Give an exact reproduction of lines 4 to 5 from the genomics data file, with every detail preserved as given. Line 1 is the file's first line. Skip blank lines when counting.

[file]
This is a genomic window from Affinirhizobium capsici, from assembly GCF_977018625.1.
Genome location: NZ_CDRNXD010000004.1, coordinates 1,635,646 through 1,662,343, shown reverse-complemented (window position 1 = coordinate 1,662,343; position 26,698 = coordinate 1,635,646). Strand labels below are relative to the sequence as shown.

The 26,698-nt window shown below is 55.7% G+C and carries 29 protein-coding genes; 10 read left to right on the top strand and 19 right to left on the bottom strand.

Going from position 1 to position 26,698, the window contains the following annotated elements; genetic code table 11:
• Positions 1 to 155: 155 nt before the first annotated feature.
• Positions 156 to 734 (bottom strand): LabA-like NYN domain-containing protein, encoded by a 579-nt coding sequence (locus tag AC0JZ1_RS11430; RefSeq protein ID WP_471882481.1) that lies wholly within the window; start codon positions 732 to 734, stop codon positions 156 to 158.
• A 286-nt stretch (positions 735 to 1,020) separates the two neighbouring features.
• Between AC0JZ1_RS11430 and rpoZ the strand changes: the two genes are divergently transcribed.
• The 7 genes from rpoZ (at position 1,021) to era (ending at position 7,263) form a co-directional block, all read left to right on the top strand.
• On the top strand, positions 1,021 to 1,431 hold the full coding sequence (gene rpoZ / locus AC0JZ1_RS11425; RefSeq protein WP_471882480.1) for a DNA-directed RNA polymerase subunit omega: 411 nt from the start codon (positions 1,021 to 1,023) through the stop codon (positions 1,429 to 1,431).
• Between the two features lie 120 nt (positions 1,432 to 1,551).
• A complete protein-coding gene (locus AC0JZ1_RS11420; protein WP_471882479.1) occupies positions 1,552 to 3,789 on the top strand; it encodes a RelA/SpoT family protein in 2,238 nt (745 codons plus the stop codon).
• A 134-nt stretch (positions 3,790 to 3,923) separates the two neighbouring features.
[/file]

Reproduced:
Going from position 1 to position 26,698, the window contains the following annotated elements; genetic code table 11:
• Positions 1 to 155: 155 nt before the first annotated feature.